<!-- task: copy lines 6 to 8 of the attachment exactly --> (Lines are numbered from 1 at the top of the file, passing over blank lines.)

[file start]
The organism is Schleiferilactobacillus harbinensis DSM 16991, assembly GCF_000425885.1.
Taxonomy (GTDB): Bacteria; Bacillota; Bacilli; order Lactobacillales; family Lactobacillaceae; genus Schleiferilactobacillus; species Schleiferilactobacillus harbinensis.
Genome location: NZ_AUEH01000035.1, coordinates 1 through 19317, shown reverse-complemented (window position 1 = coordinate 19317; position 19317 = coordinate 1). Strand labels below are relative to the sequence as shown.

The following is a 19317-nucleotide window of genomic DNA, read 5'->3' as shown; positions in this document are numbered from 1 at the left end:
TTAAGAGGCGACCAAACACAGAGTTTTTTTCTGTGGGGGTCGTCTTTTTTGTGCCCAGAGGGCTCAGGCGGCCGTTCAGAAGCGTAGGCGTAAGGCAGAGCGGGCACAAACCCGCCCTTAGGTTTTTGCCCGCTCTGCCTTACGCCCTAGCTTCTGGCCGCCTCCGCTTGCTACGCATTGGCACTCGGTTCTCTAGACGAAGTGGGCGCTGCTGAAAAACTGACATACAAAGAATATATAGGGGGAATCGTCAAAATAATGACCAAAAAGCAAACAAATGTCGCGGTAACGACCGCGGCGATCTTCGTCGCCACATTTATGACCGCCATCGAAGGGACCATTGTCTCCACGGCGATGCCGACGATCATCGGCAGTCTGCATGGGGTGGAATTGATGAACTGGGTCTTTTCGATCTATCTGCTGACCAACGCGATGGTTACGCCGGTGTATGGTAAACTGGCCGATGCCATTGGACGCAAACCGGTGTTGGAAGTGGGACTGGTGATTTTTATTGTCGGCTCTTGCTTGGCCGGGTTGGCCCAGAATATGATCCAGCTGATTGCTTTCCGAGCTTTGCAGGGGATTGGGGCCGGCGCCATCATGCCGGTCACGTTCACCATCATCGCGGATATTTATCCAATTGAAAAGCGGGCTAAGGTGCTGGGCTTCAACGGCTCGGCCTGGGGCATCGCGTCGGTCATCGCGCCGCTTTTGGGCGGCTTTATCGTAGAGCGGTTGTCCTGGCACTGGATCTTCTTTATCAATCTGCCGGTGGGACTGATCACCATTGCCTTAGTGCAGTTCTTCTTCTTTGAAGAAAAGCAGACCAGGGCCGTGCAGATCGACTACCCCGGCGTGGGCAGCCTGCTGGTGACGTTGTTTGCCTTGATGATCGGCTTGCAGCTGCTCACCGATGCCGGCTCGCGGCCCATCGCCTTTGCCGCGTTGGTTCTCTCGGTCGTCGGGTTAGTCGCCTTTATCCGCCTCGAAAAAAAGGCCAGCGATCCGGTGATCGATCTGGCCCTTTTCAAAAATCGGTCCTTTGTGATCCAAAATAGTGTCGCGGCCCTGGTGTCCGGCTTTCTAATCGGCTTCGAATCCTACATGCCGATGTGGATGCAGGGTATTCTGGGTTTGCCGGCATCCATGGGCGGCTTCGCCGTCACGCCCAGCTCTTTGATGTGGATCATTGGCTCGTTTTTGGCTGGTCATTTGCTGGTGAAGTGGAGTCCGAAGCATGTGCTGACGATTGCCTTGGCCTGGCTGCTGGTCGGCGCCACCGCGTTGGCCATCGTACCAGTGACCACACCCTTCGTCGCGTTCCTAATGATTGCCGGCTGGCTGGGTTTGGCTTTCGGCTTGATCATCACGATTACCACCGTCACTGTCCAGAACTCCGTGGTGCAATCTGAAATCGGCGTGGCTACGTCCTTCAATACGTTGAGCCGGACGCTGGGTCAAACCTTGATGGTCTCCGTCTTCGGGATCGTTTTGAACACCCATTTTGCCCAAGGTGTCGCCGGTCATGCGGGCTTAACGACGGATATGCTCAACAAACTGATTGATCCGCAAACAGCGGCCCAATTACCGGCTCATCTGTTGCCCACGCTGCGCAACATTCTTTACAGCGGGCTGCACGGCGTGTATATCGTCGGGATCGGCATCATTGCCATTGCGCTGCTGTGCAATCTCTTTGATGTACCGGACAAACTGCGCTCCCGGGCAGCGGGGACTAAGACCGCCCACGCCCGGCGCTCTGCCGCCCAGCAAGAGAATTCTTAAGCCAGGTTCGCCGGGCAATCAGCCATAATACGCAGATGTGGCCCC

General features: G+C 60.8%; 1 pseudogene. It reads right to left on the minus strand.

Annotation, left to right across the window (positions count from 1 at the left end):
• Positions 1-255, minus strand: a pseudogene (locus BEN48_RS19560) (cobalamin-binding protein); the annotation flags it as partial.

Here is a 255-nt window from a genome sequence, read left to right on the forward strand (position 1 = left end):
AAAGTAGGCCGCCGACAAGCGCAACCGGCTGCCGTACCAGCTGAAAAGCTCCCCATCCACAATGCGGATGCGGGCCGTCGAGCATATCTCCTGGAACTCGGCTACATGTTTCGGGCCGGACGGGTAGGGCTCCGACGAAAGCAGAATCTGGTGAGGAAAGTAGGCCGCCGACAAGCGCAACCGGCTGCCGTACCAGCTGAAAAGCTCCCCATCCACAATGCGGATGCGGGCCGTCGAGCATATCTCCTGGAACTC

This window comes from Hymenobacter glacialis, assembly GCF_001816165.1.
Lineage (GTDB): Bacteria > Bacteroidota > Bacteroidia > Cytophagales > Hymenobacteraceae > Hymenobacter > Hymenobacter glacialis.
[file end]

General features: G+C 60.8%; 1 pseudogene. It reads right to left on the minus strand.

Annotation, left to right across the window (positions count from 1 at the left end):
• Positions 1-255, minus strand: a pseudogene (locus BEN48_RS19560) (cobalamin-binding protein); the annotation flags it as partial.